Using Shakespeare and other classics allowed many authors living in oppressive states to speak the unspoken, much like Shakespeare was able to talk about some of the religious conflicts gripping his nation in a clandestine fashion. Perhaps the most poignant example of this can be seen in the Soviet version of Hamlet, made by the dissident director Kozintsev, and later made into a film. This version cut dialogue between Hamlet and the players as irrelevant with the aim of showing "man's essential dignity in a world representing his indignity: and to 'make visible' the poetic atmosphere of the play" ("Kozintsev's Hamlet," Hamlet Guide). One again, working with a translation "Kozintsev made some cuts and some additions in order to bring out his conception of a Hamlet whose tragedy is caused by forces primarily outside of his own mind. (In contrast, Olivier's Hamlet [1948] was introduced with Olivier's statement, 'This is the tragedy of a man who could not make up his mind'" ("Kozintsev's Hamlet," Hamlet Guide).

In Olivier's interpretation, the crux of the play was Hamlet's indecision, and had Hamlet been a more decisive character, the play would have ended differently. In Kozintsev's, Hamlet is a man buffeted by fate, and when someone is living in an unjust political system, resistance is futile. The Kozintezev film was wildly popular in Russia, no doubt because citizens could read into the subtext of the play themes that could not be directly spoken of aloud. Another popular version was staged in 1971, at Moscow's Taganka Theater, in which "Yuri Lyubimov opened a production that ran in repertory until 1980 (217 performances in all), when the early death of Vladimir Vysotsky, the poet-singer-actor who had played the lead and given the production its special character, brought it to a premature end" ("Vysotsky's Hamlet," Hamlet Guide). The play was a translation of Boris Pasternak's version of Shakespeare, and rather than the humor and wit Hamlet, the tragedy of the work was stressed. Instead of telling jokes, the actor, during the graveyard scene "recited Pasternak's Hamlet poem from the banned Dr. Zhivago" ("Vysotsky's Hamlet," Hamlet Guide)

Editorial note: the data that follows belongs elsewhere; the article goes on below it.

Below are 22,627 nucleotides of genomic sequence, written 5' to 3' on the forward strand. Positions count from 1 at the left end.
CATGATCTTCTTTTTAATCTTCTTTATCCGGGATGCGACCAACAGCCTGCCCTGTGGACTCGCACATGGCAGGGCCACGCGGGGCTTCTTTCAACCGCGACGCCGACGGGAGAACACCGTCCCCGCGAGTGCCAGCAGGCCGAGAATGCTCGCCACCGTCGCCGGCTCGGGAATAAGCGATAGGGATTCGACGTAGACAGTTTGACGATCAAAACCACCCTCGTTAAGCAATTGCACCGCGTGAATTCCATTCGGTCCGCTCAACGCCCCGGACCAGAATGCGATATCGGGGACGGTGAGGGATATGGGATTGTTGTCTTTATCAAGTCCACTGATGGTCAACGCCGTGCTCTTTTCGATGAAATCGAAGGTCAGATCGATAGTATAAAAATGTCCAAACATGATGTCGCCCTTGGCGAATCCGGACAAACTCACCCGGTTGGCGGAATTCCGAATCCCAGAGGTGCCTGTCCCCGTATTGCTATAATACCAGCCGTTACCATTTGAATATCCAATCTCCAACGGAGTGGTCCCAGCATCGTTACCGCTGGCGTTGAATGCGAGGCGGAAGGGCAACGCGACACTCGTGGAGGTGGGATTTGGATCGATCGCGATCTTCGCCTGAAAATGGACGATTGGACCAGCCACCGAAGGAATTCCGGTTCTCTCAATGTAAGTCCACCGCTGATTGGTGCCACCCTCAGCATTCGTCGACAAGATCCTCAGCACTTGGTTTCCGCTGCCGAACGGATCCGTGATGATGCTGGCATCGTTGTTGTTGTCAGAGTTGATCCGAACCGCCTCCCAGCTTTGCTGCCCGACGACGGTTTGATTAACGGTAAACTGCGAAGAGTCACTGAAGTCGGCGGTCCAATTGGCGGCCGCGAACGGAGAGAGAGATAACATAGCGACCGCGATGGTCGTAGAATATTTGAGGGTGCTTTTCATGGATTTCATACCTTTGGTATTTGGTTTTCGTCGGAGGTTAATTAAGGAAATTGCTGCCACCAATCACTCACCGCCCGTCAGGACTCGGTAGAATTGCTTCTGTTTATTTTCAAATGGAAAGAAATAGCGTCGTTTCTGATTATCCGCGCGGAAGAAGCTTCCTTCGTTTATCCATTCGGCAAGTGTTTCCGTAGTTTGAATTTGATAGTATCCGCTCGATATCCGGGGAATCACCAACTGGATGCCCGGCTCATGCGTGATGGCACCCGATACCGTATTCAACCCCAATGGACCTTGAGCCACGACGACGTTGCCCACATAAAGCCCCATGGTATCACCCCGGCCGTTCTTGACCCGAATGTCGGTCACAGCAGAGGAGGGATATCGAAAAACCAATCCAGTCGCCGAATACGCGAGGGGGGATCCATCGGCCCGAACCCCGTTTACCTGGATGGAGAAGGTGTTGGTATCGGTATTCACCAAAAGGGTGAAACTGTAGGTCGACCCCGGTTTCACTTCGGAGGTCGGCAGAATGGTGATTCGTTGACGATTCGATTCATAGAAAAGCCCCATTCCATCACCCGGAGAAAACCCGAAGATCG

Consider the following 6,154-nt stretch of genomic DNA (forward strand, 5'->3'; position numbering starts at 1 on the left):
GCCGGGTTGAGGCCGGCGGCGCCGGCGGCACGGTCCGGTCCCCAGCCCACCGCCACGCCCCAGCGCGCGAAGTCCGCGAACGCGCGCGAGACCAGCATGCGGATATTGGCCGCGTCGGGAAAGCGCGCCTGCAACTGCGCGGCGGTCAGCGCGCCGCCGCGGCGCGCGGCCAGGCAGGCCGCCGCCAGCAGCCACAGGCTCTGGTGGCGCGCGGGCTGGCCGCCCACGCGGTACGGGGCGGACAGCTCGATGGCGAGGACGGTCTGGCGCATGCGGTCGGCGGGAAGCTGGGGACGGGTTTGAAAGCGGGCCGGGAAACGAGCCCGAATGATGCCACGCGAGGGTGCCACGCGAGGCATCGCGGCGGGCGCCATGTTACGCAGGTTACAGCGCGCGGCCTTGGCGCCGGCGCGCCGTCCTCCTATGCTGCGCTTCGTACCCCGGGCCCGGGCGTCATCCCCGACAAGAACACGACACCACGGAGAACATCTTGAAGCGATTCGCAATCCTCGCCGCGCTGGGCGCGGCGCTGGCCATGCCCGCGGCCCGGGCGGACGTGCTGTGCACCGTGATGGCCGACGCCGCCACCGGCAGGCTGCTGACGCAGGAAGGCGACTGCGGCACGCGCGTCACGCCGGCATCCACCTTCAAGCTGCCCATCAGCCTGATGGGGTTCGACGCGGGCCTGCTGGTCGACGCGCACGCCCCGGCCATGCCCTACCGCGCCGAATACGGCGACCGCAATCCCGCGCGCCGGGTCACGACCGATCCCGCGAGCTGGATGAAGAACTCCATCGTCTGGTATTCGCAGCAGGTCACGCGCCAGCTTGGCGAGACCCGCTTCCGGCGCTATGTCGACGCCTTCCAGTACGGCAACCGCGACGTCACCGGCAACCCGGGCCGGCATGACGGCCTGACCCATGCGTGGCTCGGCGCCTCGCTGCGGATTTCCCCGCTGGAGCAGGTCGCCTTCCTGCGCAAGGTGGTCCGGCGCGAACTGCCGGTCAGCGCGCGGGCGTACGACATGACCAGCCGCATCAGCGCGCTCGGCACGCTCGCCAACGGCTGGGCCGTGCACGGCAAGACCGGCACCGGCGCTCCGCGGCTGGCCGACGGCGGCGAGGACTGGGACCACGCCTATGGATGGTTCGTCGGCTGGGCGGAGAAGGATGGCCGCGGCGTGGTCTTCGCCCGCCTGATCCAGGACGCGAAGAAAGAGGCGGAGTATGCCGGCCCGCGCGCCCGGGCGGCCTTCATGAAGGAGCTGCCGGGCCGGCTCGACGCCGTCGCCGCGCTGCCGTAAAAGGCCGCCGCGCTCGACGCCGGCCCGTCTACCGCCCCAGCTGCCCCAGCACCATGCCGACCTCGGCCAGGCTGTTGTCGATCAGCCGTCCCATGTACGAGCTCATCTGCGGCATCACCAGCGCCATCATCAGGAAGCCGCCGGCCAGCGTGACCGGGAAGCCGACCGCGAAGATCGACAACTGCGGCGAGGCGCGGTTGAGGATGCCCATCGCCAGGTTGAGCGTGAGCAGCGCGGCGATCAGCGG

The stir is over. I step forth on the boards.

Leaning against upright by the entrance

I strain to make the far-off echo yield

A cue to the events that may come in my day ("Vysotsky's Hamlet," Hamlet Guide)

This is a sharp contrast to Hamlet's actual words in the original, which are humorous and sarcastic rather than mournful. "Why may not imagination trace the noble dust of Alexander,

till he find it stopping a bung-hole?" (5.1)

Of course, every director, regardless of nationality, has his or her own interpretation of Hamlet. But in the English-speaking contemporary theater, Hamlet's internal psychology rather than the exterior, oppressive nature of the court of Denmark is at the forefront of the interpretation. One of the most famous examples of this can be seen in Lawrence Olivier's staging of Hamlet, later filmed. Olivier used the Freudian interpretation of Hamlet as…[continue]